More than 30 low-income households to be evicted from Dublin homes

Landlord seeking to refurbish Emmet Manor in Inchicore to relet at higher rents

‘I have been looking for somewhere else but it is not easy.’ Joelle Tungu, with her daughter Keisha, (5), who are facing eviction. Photograph: Dara Mac Dónaill

‘I have been looking for somewhere else but it is not easy.’ Joelle Tungu, with her daughter Keisha, (5), who are facing eviction. Photograph: Dara Mac Dónaill

 

More than 30 low-income households in south Dublin will be evicted as their new landlord wants to refurbish and relet their homes at higher rents.

Emmet Manor, a block of 32 apartments in Inchicore, was bought by Carnivan Bay Property Limited – owned by multimillionaire businessman Justin Keatinge – at a receivership auction last December.

Norths Property, on behalf of Carnivan Bay, is seeking vacant possession of the block to carry out “significant refurbishments” and has begun issuing termination notices.

Joelle Tungu has lived in Emmet Manor for five years with daughters Kaina (14) and Keisha (5), and got notice on March 1st.

“Your landlord plans to refurbish the apartment and must therefore issue you with a termination notice to vacate ... We will need to reclaim the property on or before Friday, June 21st, 2019,” the notice read.

“We will have no hesitation in recommending you to any prospective landlord and if we can be of assistance in your search please do not hesitate to contact our office.”

A carer, she pays €830 a month for a two-bedroom apartment. In her daughters’ box room wallpaper is peeling due to damp. The larger bedroom is so damaged with mould that Joelle, who has asthma, sleeps in the living room.

There is neither window nor ventilation in the kitchen. The bathroom ceiling is scarred with mildew.

Ms Tungu agrees the apartments need refurbishing but is “very, very worried” about becoming homeless.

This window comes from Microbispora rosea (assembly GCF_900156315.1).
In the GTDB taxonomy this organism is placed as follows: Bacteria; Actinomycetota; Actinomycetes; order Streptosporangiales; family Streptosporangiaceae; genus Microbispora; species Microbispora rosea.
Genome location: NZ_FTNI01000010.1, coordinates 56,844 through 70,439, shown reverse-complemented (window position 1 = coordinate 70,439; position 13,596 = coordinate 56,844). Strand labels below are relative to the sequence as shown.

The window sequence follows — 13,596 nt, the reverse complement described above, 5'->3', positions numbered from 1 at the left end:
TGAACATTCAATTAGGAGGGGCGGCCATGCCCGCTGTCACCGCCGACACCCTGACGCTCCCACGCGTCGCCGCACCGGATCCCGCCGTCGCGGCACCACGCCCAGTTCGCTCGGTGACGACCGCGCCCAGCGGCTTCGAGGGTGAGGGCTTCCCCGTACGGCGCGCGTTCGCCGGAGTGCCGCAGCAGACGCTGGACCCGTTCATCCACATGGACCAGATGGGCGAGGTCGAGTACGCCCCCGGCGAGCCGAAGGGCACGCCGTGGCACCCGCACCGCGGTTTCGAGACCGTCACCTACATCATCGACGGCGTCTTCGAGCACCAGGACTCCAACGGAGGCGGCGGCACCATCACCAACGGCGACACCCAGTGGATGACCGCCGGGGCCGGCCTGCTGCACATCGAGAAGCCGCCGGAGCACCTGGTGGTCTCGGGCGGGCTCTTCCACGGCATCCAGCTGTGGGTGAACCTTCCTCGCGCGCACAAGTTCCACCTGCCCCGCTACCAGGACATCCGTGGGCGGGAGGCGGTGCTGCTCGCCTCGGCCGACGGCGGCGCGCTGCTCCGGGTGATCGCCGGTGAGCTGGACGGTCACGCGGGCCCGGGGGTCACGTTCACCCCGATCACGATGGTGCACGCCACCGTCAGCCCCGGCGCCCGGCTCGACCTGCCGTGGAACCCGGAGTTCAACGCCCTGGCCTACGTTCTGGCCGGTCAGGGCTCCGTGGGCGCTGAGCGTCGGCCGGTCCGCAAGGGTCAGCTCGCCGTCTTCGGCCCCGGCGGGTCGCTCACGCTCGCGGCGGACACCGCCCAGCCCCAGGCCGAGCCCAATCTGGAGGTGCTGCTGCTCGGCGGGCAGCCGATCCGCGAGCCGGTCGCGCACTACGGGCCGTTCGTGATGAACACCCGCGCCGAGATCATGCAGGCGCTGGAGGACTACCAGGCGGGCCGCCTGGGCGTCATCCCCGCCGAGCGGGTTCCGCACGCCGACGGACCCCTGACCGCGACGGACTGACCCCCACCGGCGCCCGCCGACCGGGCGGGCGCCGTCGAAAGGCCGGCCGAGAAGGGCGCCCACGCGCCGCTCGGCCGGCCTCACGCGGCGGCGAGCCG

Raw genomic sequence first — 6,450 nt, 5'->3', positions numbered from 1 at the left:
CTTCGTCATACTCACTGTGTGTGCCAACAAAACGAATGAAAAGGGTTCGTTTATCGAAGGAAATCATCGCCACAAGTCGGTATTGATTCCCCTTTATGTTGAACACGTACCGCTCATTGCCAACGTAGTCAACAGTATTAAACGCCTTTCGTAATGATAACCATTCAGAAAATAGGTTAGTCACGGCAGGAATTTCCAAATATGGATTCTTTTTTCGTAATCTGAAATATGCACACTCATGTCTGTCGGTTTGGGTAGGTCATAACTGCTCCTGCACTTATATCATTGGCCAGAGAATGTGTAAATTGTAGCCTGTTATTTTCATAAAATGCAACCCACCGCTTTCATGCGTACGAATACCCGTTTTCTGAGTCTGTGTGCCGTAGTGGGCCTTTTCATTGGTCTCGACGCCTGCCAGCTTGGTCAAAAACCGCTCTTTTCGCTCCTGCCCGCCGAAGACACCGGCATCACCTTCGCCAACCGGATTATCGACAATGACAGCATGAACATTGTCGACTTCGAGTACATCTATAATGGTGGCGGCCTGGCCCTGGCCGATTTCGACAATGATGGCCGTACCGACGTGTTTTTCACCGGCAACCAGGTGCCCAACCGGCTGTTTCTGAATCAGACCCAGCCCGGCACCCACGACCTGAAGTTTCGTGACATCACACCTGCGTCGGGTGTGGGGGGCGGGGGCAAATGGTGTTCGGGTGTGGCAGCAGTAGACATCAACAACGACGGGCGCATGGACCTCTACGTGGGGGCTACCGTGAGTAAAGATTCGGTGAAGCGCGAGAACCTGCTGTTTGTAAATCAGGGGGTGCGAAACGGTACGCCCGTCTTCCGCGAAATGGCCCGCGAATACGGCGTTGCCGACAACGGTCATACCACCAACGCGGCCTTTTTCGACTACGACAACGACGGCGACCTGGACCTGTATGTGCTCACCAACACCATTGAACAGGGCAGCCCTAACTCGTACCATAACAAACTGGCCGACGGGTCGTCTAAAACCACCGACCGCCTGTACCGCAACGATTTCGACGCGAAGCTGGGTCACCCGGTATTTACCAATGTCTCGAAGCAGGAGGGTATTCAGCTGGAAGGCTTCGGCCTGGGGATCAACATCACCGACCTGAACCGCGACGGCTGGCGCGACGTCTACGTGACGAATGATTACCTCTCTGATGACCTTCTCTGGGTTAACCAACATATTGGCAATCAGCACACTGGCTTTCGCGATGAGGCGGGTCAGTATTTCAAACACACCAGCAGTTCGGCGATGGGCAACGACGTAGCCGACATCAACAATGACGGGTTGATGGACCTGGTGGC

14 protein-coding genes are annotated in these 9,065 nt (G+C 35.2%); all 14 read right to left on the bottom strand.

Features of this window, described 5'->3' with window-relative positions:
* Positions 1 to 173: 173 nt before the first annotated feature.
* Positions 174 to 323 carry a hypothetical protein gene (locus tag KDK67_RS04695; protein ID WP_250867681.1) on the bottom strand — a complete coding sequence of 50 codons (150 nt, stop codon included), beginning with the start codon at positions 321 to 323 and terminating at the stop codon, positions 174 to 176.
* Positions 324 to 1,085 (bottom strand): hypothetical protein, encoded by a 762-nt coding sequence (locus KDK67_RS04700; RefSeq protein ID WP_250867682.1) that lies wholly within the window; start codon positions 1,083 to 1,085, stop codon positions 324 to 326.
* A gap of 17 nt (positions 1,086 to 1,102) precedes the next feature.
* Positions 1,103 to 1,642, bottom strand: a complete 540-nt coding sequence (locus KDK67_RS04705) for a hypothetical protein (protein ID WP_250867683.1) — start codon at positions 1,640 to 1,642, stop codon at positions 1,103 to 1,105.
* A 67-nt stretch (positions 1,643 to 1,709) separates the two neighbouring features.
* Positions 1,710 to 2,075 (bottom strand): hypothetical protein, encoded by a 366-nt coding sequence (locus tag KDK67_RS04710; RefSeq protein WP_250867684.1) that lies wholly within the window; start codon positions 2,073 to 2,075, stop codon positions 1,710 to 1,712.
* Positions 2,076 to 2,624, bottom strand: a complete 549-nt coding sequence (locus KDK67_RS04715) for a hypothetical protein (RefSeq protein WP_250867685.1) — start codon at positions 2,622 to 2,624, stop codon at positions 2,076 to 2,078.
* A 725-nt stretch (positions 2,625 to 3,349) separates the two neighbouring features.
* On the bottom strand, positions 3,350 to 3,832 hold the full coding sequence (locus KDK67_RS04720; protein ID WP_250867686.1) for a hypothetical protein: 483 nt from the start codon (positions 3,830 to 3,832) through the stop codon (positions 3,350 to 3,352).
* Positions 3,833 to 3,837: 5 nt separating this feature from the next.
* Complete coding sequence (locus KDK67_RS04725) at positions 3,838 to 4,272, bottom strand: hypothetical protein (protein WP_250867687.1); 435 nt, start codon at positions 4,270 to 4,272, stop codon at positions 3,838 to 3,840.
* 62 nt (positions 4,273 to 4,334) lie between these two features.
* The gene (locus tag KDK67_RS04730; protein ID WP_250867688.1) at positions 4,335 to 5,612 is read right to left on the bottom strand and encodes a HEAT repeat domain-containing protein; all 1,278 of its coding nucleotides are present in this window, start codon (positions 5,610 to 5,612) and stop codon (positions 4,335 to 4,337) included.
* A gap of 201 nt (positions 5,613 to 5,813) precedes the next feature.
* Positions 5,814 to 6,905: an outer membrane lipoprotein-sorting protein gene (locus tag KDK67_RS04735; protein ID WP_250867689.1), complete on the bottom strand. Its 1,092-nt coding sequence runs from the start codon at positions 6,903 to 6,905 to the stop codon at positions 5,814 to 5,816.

“I have been looking for somewhere else but it is not easy. I went to the council and they said I can get the ‘homeless HAP’ [higher rate of Housing Assistance Payment available to households facing homelessness], but no landlords want this HAP.”

Rich tenants

David Bisset was homeless with his daughter (11) before they moved in in 2012. He pays €825 a month.

“I had been in addiction, but having a base here, our lives really took off. I am working and do community work with the local football team.”

Though he hasn’t yet received an eviction notice, he has begun looking for alternative accommodation.

“I could get €1,250 on HAP but the average place around here is €2,000. I’m feeling pretty helpless and hopeless. I’m born and bred around here. It’s wrong that someone can come and throw the poor out to get rich tenants in.”

Local councillor Críona Ní Dhálaigh (Sinn Féin) is working on an “exit strategy” for the tenants and is calling for “laws that protect tenants” where a block of rented homes changes hands.

“A lot of these people are very vulnerable. They have been paying their rent, living in substandard housing and now they are the ones losing out. There is nothing illegal in what the landlord is doing, though.”

Nicola Ryan, Norths Property residential manager, said “no tenant should have to live” in the “very poor” conditions in Emmet Manor.

“Unfortunately it is impossible to do the required renovations with tenants in situ” and Norths planned to empty the block in four phases over three years, to minimise disruption. She confirmed rents would increase but said current tenants would have an opportunity to return.